So here’s the challenge: for my T&C class everyone was given a short story, and instructed to write the ending. The real ending had been cut off. So we’ll bring our endings in and put them in a pile (along with the real ending) and read them aloud, and then we’ll try to figure out which is the real ending. So I’m going to do the same here. I’ll paste the story, minus the end, and then I’ll put my ending and the real ending in the comments. So take a guess at which is the real ending, or post your own ending. If you’re going to post your own ending, write it before reading the others and make it between 150 and 300 words (also– make sure that you’re not logged in and you don’t put anything in the “username” field so that your post is anonymous). Lets see where this goes:
I Planned For This
By M. Stanley Bubien
“I planned for this!” I cried toward the locked door. My words echoed off the metal—four inches thick and secured to cement walls—the reverberation masking my wavering inflection.
“You can’t stay in there forever!” a voice cracked through the wall-speaker. Jones it was, head of security, flanked, no doubt, by a contingent of badged police officers. “You’re only making it worse,” he cried. So cliche, this Jones, like playing cops-and-robbers in a ’50s B-movie.
“Sorry, but you’ll have to do it the hard way.” A perfectly in-character, premeditated response that—premeditation, my forte. Typically.
I frowned and clenched my fist at my temples.
“We have a warrant.”
I grinned, but only briefly. “Back to work,” I mumbled. Double-checking my lock algorithm, I calculated about an hour of decryption before Jones succeeded “the hard way.” I grasped the wrench, a clumsy instrument, especially for our Device, but time—ah, the irony!—often required such sacrifices.
A patch of red?
My hand convulsed, and the wrench clattered upon the tiling. Merton’s task this, I realized (irony upon irony!), bending to retrieve the tool—shining as if brand new, the bloodstain having been an illusion.
Jones switched tactics. “We know you did it!” he blared.
What could I expect? As a young man, I had mapped out our television B-movie schedule every Sunday. The “Sci-Fi” films tempted us into the science that eventually became our time machine—Merton and I, best friends, always analyzing the feasibility of even the most inane premise. Ours the noblest of endeavors: the search for knowledge, for ultimate truth.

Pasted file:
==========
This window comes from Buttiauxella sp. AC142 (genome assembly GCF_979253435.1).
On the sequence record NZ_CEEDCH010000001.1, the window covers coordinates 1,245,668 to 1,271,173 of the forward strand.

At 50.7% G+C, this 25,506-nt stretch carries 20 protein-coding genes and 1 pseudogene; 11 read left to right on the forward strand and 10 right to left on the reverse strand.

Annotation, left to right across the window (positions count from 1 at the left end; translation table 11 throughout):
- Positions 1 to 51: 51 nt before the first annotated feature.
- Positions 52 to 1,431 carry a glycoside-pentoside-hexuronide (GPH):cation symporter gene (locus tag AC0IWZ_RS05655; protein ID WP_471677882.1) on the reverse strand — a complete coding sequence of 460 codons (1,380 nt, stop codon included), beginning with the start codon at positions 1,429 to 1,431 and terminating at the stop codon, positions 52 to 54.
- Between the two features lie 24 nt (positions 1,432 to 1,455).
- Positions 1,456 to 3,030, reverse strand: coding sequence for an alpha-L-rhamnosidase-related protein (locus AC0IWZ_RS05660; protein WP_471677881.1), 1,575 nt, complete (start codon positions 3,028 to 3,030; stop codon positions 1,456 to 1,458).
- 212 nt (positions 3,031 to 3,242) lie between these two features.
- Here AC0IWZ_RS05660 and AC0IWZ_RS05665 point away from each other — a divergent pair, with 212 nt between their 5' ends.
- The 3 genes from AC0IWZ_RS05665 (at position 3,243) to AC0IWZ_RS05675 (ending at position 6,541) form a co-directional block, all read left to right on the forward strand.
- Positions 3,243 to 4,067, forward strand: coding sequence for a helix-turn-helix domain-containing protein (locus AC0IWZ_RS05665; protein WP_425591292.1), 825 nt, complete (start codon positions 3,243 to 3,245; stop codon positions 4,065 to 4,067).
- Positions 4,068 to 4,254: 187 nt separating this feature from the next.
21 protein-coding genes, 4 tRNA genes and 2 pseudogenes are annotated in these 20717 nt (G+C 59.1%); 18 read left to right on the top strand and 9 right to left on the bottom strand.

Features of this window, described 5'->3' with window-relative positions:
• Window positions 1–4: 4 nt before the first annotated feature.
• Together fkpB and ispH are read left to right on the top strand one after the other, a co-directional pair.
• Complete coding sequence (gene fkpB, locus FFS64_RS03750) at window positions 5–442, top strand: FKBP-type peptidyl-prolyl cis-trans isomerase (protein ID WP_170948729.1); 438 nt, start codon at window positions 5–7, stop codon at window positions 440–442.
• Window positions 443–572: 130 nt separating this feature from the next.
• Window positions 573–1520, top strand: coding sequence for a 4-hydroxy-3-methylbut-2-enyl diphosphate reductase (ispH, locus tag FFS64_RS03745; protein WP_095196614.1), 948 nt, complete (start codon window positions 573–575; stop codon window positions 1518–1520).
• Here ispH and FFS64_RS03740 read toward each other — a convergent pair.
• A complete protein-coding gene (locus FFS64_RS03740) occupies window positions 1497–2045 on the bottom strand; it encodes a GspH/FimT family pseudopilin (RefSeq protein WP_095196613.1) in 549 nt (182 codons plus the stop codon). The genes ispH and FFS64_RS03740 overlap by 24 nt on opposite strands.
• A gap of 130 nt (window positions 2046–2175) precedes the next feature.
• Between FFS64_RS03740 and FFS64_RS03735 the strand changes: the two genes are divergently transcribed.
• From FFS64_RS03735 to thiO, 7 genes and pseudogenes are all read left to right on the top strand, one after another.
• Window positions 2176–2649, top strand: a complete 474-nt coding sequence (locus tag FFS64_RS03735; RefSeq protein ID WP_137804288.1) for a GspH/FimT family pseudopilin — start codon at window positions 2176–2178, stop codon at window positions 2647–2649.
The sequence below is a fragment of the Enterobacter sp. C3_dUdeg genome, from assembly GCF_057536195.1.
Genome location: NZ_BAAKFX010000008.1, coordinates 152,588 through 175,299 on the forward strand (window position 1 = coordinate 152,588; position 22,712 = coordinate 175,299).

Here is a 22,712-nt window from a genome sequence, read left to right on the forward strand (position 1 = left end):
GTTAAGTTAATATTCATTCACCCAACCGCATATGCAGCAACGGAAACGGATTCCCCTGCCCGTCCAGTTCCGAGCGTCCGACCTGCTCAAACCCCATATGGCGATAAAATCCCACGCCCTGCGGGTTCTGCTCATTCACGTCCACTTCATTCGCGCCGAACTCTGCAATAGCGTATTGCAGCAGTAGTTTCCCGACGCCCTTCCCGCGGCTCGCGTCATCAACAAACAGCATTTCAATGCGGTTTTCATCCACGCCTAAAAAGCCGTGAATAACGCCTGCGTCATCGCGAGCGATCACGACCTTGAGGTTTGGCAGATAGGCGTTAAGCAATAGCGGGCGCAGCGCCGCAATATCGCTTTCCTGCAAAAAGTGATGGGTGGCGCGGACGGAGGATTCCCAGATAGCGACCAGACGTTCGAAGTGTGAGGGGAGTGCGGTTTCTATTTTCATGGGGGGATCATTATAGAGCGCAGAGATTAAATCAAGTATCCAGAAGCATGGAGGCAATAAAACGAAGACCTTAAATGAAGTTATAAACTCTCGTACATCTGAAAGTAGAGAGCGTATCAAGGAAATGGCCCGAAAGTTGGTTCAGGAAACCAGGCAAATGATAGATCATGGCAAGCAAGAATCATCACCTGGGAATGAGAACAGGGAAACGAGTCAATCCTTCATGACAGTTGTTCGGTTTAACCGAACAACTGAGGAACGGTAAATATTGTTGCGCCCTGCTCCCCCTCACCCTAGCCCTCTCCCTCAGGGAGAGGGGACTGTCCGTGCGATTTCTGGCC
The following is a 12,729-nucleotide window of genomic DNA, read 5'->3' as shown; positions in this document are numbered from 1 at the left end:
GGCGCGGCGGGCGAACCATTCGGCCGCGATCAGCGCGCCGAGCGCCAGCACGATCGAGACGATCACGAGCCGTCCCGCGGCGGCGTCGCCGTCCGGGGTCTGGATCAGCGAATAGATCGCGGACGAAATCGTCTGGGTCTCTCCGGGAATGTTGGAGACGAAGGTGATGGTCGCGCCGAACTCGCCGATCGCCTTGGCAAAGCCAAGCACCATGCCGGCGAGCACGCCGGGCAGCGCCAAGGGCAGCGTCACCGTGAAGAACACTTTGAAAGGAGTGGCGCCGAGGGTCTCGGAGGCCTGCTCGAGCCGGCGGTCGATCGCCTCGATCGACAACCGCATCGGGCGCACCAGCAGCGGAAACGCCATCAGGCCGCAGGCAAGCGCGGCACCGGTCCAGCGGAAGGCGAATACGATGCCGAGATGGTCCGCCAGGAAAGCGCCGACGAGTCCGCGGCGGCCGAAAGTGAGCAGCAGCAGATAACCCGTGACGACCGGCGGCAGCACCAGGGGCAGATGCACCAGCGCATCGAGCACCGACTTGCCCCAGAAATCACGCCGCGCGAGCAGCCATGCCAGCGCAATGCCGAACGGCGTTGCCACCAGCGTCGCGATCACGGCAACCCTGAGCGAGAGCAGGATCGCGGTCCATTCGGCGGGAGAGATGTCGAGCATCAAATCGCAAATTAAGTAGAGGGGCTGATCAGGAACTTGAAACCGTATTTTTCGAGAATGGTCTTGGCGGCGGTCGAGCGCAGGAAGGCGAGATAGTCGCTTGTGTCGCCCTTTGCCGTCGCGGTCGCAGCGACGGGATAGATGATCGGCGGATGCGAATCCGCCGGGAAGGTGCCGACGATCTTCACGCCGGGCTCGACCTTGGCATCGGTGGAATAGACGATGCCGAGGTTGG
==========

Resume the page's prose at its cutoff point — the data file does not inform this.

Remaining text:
“Brilliant deduction on your part,” I mouthed to Jones as I applied the wrench. Though a delicate operation, my awkward grasp required both hands for steadiness.
“And how feasible is God?”
I froze. Merton?
Yes, yes, I breathed, of course, a memory.
“Look,” Merton had continued, “we weigh the probability of things like UFOs, ghosts, time travel.” He flicked the black locks from his eyes for emphasis. “It’s Sunday! And we haven’t once considered God.”
“To prove God,” I replied, “We would need to go back, visit some Biblical era.” But which one? And how? The first question, we answered in a week. The second, well, that required meticulous planning.
“Here,” I presented Merton with the sheet. “Four years, mathematics focus. Four more, physics.”
“We’ll need biology,” Merton stated, returning our coursework schedule, which I revised appropriately. Time travel is most serious—and exceedingly difficult—business, but we pursued my curriculum precisely.
Precisely, that is, until one week ago.
“I give up,” Merton had said in customarily simple—though somewhat matured—terms.
“Let me try,” I misinterpreted, relieving Merton of his wrench and brushing him aside to gain access to the Device.
“No, no.” He intervened. “It won’t work. I’ve been going over our figures. We’ve at least three bad assumptions.”
“That’s all?” I asked facetiously. “Without my notebook, I can still cite more unprovable postulates than we have fingers and toes.”
“I’m not talking unprovable. I mean dead wrong!”
I stood slack, the shining, crescent-shaped metal dangling from my fingers. “We concisely projected the outcome.”
He drew his palm over his lips. “Well, the board members disagree.”
“You went to the board?” I blurted.
“Tomorrow. I wanted to tell you first.”
“But they’ve never believed! They’ll cancel the project!”
“Yep.” Not one to mince words, he.
“You can’t!” I cried. “We’re so close!”
Merton shook his head and refused conversation, even as I pressed him. He met each protest with silence, which enraged me further—to the point of hefting the solid, icy form and swinging—
It was all so damnably unexpected.
“You killed him!” boomed Jones’ voice again from the intercom. I lowered the wrench, overcome by the bitterly irrational thought that a director stood nearby, poised beside his cameraman, motivating us by barking the names of false emotions through a bullhorn.
“You must be close now,” I replied, and considered mixing in a bit of the crazed laughter that mad scientists have become so famous for, but there is such a thing as too cliche.
Instead, I began the sequence of toggles to engage the Device—an awkward term that. But considering the full title from our PhD Thesis read “Modulating Temporal Field Displacement Device,” I never begrudged the truncation. Another of Merton’s ideas.
The final switch snapped off as I threw it. Damn him! I needed to stop with such thoughts. The hair on my arm stood on-end. “Damn—” I cut off mid-sentence, for it was not Merton’s specter, but the Field itself producing this anomaly.
Working? And upon the first try!
“You couldn’t stop me!” I cried toward the intercom and leapt headlong into the Field.